CARNAGE: Troops of the African Union mission in Somalia secure the scene of a suicide bomb attack outside the United Nations compound in Mogadishu on Wednesday. Picture: REUTERS

CARNAGE: Troops of the African Union mission in Somalia secure the scene of a suicide bomb attack outside the United Nations compound in Mogadishu on Wednesday. Picture: REUTERS

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  • Companies and organisations: African Union | United Nations | Denel
  • MOGADISHU — Islamist militants carried out a deadly assault on a United Nations (UN) compound in the Somali capital on Wednesday, dealing a blow to fragile security gains that have allowed a slow return of foreign aid workers and diplomats.

South African state-owned arms company Denel said two of its staff were killed in the raid, though it was still trying on Wednesday afternoon to confirm details.

Somali Interior Minister Abdikarim Hussein Guled said four foreign UN security staff and four local guards were killed in the drawn-out gun battle that left seven insurgent fighters dead.

A UN spokesman said casualty numbers were still being verified.

The assault, claimed by Islamist al-Shabaab, began before midday when a car bomb exploded outside the UN Development Programme (UNDP) base. Rebel gunmen then forced their way into the compound and battled security guards.

The African Union (AU) peacekeeping force, which sent soldiers and armoured vehicles to the site, said the compound, which houses several buildings, was under the control of friendly troops after a gunfight that lasted more than 90 minutes.

It was the first notable attack on UN premises by al-Shabaab since it was driven out of Mogadishu in fighting with AU and Somali government forces about two years ago.

More than 1-million Somalis live in a state of humanitarian emergency or crisis, according to the UN, which has only recently started building up offices and international staff in Somalia after some security improvements.

“The UN, a merchant of death and a satanic force of evil, has a long, inglorious record of spreading nothing but poverty, dependency and disbelief,” al-Shabaab said on its Twitter feed.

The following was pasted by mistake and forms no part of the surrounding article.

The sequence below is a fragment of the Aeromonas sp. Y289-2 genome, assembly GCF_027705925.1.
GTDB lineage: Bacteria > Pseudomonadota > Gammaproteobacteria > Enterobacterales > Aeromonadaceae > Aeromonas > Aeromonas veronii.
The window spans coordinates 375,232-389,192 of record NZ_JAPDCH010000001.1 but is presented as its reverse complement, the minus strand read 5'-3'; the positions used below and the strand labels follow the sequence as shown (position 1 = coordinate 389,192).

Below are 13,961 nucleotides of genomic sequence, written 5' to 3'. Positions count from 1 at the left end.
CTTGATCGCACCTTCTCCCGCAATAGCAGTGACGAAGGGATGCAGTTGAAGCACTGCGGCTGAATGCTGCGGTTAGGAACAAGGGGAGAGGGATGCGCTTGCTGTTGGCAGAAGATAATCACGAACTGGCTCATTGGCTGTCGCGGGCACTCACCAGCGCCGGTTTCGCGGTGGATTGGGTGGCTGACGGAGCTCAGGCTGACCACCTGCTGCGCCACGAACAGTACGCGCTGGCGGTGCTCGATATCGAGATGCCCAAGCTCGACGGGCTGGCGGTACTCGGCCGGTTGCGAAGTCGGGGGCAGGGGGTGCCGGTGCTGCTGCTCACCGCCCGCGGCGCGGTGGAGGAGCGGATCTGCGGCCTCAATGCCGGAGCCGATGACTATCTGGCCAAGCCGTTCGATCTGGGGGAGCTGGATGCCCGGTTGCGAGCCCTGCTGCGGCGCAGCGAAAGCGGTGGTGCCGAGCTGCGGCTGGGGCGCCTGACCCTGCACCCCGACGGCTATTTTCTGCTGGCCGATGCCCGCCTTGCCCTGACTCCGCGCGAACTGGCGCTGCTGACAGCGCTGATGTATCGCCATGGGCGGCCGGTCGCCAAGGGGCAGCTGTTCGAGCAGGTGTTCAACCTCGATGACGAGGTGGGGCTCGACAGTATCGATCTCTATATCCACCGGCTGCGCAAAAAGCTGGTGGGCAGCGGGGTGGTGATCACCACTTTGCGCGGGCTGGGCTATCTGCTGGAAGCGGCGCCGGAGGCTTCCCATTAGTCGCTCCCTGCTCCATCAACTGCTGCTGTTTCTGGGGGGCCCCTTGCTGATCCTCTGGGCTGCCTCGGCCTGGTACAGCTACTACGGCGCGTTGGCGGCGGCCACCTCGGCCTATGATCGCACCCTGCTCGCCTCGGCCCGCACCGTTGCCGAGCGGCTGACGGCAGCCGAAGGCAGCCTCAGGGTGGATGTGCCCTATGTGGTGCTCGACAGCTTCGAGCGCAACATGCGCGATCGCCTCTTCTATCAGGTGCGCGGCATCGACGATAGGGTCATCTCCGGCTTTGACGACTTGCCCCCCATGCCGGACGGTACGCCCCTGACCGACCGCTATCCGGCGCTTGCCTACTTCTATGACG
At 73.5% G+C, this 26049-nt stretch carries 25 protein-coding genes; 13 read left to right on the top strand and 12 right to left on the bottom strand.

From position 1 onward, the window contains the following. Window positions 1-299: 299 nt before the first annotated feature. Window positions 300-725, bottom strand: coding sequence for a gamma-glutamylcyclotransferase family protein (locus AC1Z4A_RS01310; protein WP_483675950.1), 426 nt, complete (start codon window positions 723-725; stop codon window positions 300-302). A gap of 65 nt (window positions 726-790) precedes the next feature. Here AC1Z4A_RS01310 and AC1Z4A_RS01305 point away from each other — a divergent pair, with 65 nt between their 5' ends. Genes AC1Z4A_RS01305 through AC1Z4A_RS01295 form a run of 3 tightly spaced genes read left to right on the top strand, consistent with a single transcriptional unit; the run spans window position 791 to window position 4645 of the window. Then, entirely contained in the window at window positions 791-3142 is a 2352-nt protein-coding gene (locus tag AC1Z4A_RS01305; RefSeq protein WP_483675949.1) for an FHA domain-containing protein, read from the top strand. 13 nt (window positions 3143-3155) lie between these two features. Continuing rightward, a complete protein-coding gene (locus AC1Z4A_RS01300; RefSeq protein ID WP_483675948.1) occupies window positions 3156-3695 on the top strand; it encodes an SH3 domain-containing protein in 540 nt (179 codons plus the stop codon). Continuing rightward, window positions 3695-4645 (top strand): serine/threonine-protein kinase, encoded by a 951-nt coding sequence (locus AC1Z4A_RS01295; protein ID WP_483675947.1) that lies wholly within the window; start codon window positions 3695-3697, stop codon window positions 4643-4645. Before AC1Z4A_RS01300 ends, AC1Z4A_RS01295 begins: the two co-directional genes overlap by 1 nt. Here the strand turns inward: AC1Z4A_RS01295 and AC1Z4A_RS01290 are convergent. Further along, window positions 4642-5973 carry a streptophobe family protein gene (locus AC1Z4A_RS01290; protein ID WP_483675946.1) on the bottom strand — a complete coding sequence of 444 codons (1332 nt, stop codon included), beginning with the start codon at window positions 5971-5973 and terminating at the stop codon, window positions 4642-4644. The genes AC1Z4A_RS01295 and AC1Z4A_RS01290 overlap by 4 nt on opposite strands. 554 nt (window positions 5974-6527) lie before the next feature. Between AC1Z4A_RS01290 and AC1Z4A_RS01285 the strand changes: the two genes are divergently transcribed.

Militants have launched grenade strikes and similar low-level attacks on UN bases in the past, but not on this scale.

‘Here to stay’

One UN official said some Western nations that had been keen to support the Western-leaning government elected last year had played down dangers posed by al-Shabaab and its ability to infiltrate the security forces and attack the capital.

“This is part of the consequence of over-optimism in some Western nations that has overshadowed the need to look at deeper problems before rolling out any kind of UN mission,” said the official, who follows Somalia closely but is not authorised to talk to the media.

He said the government had not done enough to overhaul its security forces.

The top UN official in Somalia, Nicholas Kay, said there were lessons to be learnt but that the UN would not be deterred from its mission.

Asked whether UN staff would be evacuated from Mogadishu, Mr Kay said: “No. The UN is here to help and we are here to stay.”

The UNDP compound is located just a few hundred metres from the airport, which serves as the main base for the AU peacekeeping force battling insurgents across southern Somalia.

The Somali government condemned the attack and offered “deepest sympathy to all victims”.

“Today all Somalia stands shoulder to shoulder with Unsom,” Prime Minister Abdi Farah Shirdon Saaid said on Twitter, referring to the new UN Somalia assistance programme.

Bystanders reported several smaller blasts inside the compound during the gunfight, though it was not clear if these were caused by gunmen blowing themselves up or other explosives.

The raid appeared to be a copycat of a strike on Mogadishu’s law courts in April, when gunmen detonated suicide vests during a gun battle with security forces.

AU forces and government troops drove al-Shabaab rebels out of the coastal capital in 2011, but militants have kept up guerrilla-style attacks from rural bases.

The overthrow of a dictator in 1991 plunged Somalia into two decades of violent turmoil, first at the hands of clan warlords and then Islamist militants, who have steadily lost ground since 2011 under pressure from the AU military offensive.

BY ABDI SHEIKH, JUNE 19 2013, 17:13


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